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Money Supply Rises $900 Million

August 23, 1985|Associated Press

NEW YORK — The nation's basic money supply rose $900 million in early August, the Federal Reserve Board reported Thursday, leaving the measure known as M1 substantially above the central bank's anti-inflation growth targets.

The rise in M1, the money supply measure that represents funds readily available for spending, was in line with expectations and had a negligible impact on interest rates in the bond market.

But financial economists said that, although the economy continues to show signs of sluggishness, excessive growth of M1 appears to be preventing the Fed from stimulating activity by cutting interest rates further.

The report "doesn't change the Fed's outlook one iota. The dilemma remains," said Maury Harris, chief economist at Paine Webber. "If M1 wasn't so blasted strong, the Fed would be dropping the discount rate."

The discount rate, currently 7.5%, is the interest on loans by the Fed to financial institutions.

The Fed said M1 rose to a seasonally adjusted $603.1 billion in the week ended Aug. 12 from a revised $602.2 billion in the previous week. Originally, the previous week's figure was estimated at $601.9 billion.

13.3% Annual Rate of Gain

The Fed, in an attempt to stimulate economic growth without reviving high rates of inflation, has said it would like to see M1 grow between 3% and 8% from the second quarter of this year through the fourth quarter.

But for the latest 13 weeks, M1 averaged $592.9 billion, a 13.3% seasonally adjusted annual rate of gain from the previous 13 weeks.

Donald Maude, chief economist at Refco Partners, said the Fed had to be concerned about losing credibility as an inflation fighter if it relaxed policy to accommodate lower interest rates and faster economic growth with M1 still expanding rapidly.

"It takes away flexibility from pursuing an easier policy," he said.

But Maude said he believed that the sharp rise in M1 is a result of more cautious money management by U.S. corporations and a shift in consumer investment practices. He said that, if such technical factors are keeping M1 growth high, then there is no threat of renewed higher inflation and little hope for accelerated economic growth that might otherwise be expected from such a robust money supply expansion.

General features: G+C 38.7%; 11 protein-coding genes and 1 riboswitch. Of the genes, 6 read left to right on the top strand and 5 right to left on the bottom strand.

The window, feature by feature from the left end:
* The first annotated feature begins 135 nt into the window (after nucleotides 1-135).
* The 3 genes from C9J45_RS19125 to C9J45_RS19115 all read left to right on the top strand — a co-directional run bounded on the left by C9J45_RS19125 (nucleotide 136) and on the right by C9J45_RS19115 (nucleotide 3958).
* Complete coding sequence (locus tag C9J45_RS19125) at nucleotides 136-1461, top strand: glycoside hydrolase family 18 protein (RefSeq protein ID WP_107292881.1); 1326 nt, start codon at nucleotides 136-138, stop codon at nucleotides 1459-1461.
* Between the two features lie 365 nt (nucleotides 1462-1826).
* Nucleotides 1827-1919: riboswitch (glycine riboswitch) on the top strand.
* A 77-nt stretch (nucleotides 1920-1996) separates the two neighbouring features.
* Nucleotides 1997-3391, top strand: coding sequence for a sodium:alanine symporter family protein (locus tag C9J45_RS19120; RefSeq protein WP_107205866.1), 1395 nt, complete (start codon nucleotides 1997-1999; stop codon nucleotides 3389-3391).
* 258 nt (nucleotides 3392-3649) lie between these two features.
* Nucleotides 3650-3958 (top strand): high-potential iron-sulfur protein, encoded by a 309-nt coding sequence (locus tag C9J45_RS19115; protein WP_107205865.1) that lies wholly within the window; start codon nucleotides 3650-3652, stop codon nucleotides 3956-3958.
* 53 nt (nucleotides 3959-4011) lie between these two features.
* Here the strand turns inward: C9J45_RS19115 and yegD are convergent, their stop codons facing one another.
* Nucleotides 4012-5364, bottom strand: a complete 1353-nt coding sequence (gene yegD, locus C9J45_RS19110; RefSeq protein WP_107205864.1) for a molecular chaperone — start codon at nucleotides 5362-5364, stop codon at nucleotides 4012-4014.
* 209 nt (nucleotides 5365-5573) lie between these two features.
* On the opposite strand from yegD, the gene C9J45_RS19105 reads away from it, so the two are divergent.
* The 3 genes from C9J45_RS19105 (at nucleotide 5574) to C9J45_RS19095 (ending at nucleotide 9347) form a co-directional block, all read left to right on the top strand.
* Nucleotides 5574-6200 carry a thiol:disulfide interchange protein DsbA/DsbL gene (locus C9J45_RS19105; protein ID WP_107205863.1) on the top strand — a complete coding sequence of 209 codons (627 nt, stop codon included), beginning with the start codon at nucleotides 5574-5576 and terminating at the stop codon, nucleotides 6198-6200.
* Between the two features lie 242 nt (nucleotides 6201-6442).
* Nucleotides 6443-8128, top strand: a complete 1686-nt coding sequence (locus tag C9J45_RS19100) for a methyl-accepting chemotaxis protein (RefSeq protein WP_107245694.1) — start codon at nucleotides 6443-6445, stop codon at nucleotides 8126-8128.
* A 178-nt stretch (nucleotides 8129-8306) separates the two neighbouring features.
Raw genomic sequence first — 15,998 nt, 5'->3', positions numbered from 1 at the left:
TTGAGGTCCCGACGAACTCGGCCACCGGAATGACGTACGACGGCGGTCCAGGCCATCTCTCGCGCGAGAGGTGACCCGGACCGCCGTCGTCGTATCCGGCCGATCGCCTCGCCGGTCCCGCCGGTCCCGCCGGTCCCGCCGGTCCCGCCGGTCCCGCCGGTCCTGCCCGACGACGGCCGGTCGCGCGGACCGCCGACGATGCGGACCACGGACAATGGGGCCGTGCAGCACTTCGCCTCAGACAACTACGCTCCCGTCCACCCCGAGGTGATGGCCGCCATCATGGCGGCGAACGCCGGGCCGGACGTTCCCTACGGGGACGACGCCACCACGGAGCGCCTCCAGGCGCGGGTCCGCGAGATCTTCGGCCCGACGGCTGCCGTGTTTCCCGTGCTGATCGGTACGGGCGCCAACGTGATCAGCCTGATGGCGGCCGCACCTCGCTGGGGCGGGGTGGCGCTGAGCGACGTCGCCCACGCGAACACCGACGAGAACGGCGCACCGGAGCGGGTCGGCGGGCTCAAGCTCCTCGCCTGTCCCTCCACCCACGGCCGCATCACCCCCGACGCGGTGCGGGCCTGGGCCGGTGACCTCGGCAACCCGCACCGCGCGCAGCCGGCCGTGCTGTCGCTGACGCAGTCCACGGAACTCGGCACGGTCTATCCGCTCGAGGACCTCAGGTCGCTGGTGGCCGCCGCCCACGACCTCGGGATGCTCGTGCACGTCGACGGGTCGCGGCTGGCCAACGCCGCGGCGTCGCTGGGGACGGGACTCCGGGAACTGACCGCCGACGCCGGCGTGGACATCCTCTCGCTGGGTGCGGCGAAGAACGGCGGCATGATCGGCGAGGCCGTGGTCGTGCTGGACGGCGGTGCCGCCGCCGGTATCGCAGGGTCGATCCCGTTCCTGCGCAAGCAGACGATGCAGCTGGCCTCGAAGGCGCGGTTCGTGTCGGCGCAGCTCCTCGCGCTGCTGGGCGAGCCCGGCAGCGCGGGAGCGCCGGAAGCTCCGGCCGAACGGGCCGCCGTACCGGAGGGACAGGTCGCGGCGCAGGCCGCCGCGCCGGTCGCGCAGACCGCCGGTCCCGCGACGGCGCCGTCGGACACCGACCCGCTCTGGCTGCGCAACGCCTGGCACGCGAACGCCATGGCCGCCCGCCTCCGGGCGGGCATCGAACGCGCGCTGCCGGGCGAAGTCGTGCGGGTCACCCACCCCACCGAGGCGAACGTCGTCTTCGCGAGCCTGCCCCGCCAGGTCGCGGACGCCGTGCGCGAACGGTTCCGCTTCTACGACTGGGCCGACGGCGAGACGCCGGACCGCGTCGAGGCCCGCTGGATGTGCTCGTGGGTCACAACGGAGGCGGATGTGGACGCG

He said that, since E. F. Hutton & Co. pleaded guilty in May to illegal banking activities, "a lot of corporate treasurers have been more cautious managing money."

Maude said it appears that corporations are taking money from maturing large certificates of deposit, which are not included in M1, and depositing the funds in non-interest-bearing checking accounts, which are in M1. M1 includes cash in circulation, deposits in checking accounts and non-bank travelers checks.

He also said that, as interest rates have fallen on popular consumer bank accounts, consumers have been opting to keep funds in more liquid checking accounts rather than renewing six-month certificates.

In other reports:

- The Federal Reserve Bank of New York reported that commercial and industrial loans at major New York City banks fell $153 million in the week ended Aug. 14, compared to a decline of $248 million a week earlier. It said that commercial paper--or short-term corporate IOUs--outstanding nationwide rose $4.3 billion in the latest week to reach a record $271.6 billion, following a rise of $1.4 billion in the previous week.

- The Fed said the federal funds rate, the interest rate on overnight loans between banks, averaged 8.06% in the week ended Wednesday, up from 7.88% in the previous week.

- The Fed said borrowings from the Federal Reserve System averaged $555 million in the week ended Wednesday, down from $617 million in the previous week. In the two-week period ended Aug. 14, borrowings from the Fed averaged $481 million, up from $411 million in the previous two weeks.

- The Fed estimated that free reserves in the nation's banking system averaged $286 million in the two-week period ended Aug. 14, against $538 million in the previous two weeks.

- The Federal Reserve Bank of St. Louis reported that the monetary base, the seasonally adjusted total of member bank reserves held at Federal Reserve banks and cash in bank vaults and in circulation, was $227.1 billion in the week ended Wednesday, down from $229.2 billion a week earlier.

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